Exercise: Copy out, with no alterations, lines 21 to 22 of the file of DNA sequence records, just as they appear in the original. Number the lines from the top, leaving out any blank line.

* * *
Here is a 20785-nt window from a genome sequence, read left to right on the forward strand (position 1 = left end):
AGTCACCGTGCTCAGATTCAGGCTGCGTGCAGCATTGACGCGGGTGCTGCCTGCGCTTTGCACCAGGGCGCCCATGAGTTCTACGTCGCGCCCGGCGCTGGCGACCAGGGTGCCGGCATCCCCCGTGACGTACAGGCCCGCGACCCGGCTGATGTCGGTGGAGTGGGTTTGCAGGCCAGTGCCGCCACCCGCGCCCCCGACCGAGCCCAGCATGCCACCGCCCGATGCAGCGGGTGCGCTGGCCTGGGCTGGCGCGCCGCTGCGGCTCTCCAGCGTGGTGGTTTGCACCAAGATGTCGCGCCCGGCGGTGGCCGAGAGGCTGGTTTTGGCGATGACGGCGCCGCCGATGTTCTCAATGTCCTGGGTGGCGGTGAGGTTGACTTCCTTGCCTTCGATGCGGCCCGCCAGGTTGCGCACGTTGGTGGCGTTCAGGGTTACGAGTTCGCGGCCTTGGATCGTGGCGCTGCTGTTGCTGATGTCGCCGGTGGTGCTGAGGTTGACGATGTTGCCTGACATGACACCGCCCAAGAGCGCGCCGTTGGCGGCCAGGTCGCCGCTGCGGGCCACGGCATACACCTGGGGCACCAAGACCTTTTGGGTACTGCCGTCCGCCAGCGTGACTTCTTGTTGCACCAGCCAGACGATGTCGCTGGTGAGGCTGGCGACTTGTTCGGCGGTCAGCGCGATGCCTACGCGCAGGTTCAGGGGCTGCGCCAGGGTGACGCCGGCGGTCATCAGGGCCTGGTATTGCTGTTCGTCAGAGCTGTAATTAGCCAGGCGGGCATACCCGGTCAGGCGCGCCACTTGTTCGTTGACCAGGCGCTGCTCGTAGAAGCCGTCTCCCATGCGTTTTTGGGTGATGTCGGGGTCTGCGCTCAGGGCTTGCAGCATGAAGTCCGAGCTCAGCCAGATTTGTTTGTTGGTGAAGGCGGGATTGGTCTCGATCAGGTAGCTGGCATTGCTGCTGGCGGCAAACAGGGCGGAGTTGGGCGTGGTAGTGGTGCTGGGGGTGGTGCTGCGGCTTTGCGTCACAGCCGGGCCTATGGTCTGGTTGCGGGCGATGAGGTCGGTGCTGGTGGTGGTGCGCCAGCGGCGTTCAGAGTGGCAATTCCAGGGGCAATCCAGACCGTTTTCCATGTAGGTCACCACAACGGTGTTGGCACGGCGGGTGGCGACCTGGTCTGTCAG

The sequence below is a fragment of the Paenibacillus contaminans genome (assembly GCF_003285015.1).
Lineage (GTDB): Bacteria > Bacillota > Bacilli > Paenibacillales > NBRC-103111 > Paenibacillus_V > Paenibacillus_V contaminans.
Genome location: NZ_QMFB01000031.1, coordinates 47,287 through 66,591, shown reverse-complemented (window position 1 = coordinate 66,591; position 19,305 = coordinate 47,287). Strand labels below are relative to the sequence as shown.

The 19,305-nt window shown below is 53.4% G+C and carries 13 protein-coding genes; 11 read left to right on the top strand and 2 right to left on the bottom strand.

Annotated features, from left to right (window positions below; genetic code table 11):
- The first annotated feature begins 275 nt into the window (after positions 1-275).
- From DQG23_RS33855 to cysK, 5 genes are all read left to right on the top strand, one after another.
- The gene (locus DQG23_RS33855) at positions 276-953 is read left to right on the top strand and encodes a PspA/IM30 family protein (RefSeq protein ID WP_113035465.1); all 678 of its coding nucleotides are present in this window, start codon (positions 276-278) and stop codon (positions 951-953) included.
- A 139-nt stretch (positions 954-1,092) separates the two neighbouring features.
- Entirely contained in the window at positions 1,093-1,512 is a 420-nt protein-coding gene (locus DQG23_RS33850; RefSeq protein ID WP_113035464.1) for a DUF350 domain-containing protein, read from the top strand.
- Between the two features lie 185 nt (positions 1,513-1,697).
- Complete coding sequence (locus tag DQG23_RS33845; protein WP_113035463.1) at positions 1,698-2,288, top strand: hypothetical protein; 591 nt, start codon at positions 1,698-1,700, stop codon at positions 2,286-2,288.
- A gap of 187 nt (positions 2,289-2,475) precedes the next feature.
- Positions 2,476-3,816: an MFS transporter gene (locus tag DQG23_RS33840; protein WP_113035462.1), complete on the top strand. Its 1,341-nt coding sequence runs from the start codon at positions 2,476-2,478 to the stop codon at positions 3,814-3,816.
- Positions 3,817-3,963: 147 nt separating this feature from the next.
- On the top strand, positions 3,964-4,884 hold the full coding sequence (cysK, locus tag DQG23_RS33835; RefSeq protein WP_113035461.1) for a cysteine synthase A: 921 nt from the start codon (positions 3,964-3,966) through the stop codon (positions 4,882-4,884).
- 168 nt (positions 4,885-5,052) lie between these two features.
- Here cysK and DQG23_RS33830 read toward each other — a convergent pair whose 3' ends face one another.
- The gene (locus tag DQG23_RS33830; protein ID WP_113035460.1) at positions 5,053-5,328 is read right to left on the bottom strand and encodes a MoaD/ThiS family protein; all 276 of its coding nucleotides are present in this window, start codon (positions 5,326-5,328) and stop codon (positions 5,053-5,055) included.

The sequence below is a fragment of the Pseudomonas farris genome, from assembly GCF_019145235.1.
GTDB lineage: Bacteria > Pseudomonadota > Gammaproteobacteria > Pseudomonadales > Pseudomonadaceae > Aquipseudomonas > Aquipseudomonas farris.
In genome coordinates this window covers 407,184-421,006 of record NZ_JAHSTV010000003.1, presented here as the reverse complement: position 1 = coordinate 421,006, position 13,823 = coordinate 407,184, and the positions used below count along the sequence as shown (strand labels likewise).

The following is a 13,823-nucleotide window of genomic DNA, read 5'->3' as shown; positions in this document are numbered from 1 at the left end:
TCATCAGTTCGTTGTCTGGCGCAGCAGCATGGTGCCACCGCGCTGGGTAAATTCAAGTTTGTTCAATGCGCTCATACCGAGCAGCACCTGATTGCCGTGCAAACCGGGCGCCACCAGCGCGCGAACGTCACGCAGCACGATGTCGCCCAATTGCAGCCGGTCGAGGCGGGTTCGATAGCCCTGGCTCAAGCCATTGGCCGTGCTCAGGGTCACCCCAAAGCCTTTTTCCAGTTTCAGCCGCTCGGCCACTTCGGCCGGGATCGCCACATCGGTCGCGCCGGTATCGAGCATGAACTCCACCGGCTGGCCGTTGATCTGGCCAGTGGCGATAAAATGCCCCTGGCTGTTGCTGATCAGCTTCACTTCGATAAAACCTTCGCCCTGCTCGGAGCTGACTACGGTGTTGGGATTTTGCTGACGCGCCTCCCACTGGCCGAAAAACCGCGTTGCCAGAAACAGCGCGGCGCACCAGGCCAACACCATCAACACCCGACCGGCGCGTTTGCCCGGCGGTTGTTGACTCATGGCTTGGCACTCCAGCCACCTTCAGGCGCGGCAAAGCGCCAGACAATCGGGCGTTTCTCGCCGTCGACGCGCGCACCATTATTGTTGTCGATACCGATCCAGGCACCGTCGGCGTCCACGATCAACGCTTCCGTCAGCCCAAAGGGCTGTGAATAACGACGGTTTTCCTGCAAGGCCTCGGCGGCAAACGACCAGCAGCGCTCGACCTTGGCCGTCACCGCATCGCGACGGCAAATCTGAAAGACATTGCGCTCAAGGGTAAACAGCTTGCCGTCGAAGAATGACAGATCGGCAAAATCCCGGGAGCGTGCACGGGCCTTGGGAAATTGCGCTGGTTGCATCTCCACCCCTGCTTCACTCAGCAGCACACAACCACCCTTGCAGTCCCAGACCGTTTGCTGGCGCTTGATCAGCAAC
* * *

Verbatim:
- The gene (locus tag DQG23_RS33830; protein ID WP_113035460.1) at positions 5,053-5,328 is read right to left on the bottom strand and encodes a MoaD/ThiS family protein; all 276 of its coding nucleotides are present in this window, start codon (positions 5,326-5,328) and stop codon (positions 5,053-5,055) included.

The sequence below is a fragment of the Pseudomonas farris genome, from assembly GCF_019145235.1.